Podcasts used to be a big deal. Then they weren’t. Now . . . they’re back. Yup. Podcasts are a thing again. Ten, fifteen years ago, podcasts were the shiny tool that was going to change the world. Replace sliced bread. Find a way for the Kansas City Chiefs to make the playoffs.
And for a few years, the podcast did all of those things. Then, maybe because of the learning curve needed to create them and a lack of mobile devices that made them easy to listen to, podcasts sort of just went away. But with the rise of easy to use creation tools and the huge growth of handheld smart devices, the podcast is making a comeback.
That’s good news for history and social studies teachers. We can get smarter listening to them and our kids can get smarter when we use them as instructional tools. (Plus you get to align your instruction to Common Core literacy skills such as speaking and listening.) Not sure what podcasts really are? Or not sure how to use them in your classroom? Or what it might look like if you did?
If you aren’t already listening to and using history podcasts, here are nine pretty good places to start. You’ll get smarter and have fun all at the same time.
History Tech / Remarkable Chatter
The first place you need to start is the awesome History Tech podcast, of course. Part of the Remarkable Chatter family of podcasts, it’s me yakking about whatever I’m excited about that day. Comes out about once a week.
Stuff You Missed in History Class
One of my favorites. It’s got tons of stuff in every content and subject area. Be sure to check out the blog posts as well – lots of extra links to helpful resources based on their podcasts. Plus it’s part of the bigger How Stuff Works world so you’ve got all sorts of connections.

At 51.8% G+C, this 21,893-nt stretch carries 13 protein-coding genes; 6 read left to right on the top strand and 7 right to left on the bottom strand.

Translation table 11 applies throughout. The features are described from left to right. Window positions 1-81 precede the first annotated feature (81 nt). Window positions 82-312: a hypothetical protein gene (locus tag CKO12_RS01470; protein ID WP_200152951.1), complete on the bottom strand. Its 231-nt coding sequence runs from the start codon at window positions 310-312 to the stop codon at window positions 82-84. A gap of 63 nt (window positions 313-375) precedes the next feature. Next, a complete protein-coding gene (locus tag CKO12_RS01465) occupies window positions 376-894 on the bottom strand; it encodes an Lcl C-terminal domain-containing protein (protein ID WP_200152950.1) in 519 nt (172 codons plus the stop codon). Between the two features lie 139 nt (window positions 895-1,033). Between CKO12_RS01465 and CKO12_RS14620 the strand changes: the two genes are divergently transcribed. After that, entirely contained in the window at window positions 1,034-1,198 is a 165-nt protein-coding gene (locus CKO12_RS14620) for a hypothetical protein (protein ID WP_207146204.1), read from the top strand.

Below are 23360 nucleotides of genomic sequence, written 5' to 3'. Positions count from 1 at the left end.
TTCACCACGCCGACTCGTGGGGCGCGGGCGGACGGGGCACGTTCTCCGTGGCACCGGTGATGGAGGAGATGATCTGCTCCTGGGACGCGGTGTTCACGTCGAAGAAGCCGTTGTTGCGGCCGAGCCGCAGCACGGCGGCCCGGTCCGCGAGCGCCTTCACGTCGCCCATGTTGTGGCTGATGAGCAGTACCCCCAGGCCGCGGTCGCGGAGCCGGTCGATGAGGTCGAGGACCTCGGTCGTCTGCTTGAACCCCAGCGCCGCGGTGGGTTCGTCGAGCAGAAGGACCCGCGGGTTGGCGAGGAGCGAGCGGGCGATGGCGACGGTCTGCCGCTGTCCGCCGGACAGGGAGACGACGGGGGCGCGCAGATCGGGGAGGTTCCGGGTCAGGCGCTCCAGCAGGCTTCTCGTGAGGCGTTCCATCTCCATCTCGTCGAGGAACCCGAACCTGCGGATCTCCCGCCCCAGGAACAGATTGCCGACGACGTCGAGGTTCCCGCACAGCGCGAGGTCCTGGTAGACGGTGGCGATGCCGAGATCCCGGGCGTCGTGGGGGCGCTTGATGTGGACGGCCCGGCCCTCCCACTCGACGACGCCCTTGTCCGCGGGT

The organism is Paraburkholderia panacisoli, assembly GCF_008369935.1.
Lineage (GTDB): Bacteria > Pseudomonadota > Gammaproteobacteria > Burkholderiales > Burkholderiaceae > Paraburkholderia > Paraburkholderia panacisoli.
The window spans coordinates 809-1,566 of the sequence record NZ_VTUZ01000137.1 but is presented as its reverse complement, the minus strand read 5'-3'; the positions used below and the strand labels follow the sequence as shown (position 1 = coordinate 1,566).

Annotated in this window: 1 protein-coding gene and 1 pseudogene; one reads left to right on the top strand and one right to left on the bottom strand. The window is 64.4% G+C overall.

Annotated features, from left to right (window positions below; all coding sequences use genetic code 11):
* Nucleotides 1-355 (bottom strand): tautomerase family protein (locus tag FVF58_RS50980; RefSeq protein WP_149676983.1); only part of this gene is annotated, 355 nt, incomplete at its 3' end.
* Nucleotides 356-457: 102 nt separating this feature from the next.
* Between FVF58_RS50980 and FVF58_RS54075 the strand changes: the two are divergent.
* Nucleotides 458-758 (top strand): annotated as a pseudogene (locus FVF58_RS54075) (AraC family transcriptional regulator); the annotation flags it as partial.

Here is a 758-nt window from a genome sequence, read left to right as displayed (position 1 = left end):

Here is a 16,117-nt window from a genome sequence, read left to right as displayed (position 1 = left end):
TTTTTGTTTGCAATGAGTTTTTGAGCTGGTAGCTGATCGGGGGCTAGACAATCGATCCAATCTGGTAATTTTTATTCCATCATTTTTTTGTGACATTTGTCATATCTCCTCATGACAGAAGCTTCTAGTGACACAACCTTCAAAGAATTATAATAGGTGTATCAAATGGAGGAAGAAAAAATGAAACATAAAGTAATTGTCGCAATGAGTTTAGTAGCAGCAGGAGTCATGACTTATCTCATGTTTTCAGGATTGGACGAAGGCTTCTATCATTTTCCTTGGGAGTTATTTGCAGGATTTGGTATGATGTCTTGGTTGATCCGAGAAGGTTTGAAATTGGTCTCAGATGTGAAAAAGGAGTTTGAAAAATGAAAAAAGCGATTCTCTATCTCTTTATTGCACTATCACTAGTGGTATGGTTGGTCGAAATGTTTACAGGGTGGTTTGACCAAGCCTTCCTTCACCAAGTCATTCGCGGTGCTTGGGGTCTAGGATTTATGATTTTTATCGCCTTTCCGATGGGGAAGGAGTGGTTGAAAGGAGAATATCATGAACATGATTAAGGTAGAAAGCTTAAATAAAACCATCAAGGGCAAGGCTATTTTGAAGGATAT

History in Five Minutes
Michael says “it’s history – just not boring.” Historian and veteran Middle East journalist Michael Rank looks into the most exciting events and personalities of history in this podcast and explains them in five-minute episodes so that you can absorb the facts in the fastest way possible. Learn about the lives of Genghis Khan, Vlad Dracul, and Richard the Lionheart, and such events as the Crusades and the Black Death in these highly entertaining and informative episodes. .
The goal is to introduce you to female characters in history, factual or fictional via their podcast and show notes. The show notes will give you a short look at the life of the person that they are discussing – basic facts and links to other sources to learn more. The podcast episodes will go into greater detail as they chat about the challenges, failures and successes, times, and all the juicy bits that they find interesting.
The History Extra podcast comes out every week, featuring interviews with notable historians talking about topics ranging from crusading knights to Tudor monarchs and the D-Day landings. All of the past editions of the podcast, going back to June 2007, are still available online for you to download.
Things We Forgot to Remember
Look again at our collective memories of great events and characters from the past. Rediscovering forgotten events that challenge our understanding and put the complication back into history.
This is the smoking-hot new show from NPR. Winner of the Public Radio Talent Quest, Glynn Washington delivers a raw, musical brand of storytelling, daring listeners to see the world through the eyes of another.
The Memory Place
Nate Dimeo, creator of the Memory Place, is the co-author of Pawnee: the Greatest Town in America and was a finalist for the 2012 Thurber Prize for American Humor. He doesn’t publish all that often but there’s over 60ish episodes in the archive.
A History of the World in 100 Objects
Although the series has ended, you can continue to listen to all of the episodes or download them.